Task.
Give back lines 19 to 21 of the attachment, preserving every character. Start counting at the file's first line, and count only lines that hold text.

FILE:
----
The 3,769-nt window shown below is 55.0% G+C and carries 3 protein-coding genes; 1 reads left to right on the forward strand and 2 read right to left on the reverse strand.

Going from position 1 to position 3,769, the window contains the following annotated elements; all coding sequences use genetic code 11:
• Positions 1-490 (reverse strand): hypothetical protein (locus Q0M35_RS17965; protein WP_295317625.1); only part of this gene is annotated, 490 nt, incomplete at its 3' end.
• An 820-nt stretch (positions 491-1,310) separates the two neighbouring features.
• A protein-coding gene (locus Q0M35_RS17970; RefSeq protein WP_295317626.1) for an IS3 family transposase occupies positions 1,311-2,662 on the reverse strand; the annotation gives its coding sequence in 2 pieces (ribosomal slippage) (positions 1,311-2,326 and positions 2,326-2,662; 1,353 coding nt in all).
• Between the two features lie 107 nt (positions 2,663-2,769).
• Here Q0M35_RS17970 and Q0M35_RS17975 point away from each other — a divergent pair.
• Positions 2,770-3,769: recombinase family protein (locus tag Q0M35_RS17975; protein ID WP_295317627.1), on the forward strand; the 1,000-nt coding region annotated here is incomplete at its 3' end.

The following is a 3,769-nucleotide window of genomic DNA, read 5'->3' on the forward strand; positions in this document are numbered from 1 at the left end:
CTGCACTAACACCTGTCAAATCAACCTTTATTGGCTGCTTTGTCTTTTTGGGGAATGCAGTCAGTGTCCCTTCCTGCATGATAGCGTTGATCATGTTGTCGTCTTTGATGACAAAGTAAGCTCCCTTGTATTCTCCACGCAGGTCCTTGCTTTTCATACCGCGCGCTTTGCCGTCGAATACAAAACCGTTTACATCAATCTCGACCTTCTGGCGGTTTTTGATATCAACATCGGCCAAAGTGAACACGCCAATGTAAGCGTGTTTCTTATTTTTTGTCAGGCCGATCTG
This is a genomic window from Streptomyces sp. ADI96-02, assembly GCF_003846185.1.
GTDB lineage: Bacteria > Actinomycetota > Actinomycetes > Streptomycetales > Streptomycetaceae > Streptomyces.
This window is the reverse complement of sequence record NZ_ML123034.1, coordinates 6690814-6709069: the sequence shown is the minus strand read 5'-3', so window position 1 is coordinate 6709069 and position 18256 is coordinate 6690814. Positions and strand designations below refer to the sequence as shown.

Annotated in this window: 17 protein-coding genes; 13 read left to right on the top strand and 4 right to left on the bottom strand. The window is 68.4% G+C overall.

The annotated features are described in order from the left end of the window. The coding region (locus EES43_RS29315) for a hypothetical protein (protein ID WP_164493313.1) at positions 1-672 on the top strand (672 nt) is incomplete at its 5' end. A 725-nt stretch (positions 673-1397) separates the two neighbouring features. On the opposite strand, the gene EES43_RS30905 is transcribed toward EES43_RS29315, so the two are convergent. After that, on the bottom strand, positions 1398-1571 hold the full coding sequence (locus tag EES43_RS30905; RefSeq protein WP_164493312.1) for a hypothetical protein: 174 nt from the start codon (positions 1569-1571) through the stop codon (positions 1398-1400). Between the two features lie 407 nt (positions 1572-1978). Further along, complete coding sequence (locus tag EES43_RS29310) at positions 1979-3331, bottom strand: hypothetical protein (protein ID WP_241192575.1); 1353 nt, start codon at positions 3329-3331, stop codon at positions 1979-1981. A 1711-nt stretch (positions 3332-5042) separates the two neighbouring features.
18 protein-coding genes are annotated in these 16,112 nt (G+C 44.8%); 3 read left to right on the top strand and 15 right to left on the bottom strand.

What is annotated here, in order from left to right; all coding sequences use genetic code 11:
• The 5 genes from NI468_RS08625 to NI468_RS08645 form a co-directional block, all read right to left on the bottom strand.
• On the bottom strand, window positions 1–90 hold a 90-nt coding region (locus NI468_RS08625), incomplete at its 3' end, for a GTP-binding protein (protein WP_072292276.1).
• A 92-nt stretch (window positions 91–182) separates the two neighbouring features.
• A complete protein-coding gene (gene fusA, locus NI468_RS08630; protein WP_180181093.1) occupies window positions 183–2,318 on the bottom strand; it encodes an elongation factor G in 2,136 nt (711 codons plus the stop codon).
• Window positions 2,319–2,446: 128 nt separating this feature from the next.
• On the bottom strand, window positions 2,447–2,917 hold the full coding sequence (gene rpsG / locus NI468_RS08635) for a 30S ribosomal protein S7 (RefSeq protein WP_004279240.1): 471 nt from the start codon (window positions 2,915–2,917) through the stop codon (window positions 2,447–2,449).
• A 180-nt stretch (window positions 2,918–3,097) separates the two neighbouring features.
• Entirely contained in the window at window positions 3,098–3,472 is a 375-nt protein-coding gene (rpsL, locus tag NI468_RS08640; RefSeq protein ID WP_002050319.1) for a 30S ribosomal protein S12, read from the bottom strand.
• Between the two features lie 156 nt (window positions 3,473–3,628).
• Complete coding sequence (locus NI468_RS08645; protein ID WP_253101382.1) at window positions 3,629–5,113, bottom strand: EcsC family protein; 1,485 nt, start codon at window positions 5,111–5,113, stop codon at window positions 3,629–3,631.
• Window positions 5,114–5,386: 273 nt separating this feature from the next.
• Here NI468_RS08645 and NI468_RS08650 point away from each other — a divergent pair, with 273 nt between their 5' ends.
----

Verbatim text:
• On the bottom strand, window positions 1–90 hold a 90-nt coding region (locus NI468_RS08625), incomplete at its 3' end, for a GTP-binding protein (protein WP_072292276.1).
• A 92-nt stretch (window positions 91–182) separates the two neighbouring features.
• A complete protein-coding gene (gene fusA, locus NI468_RS08630; protein WP_180181093.1) occupies window positions 183–2,318 on the bottom strand; it encodes an elongation factor G in 2,136 nt (711 codons plus the stop codon).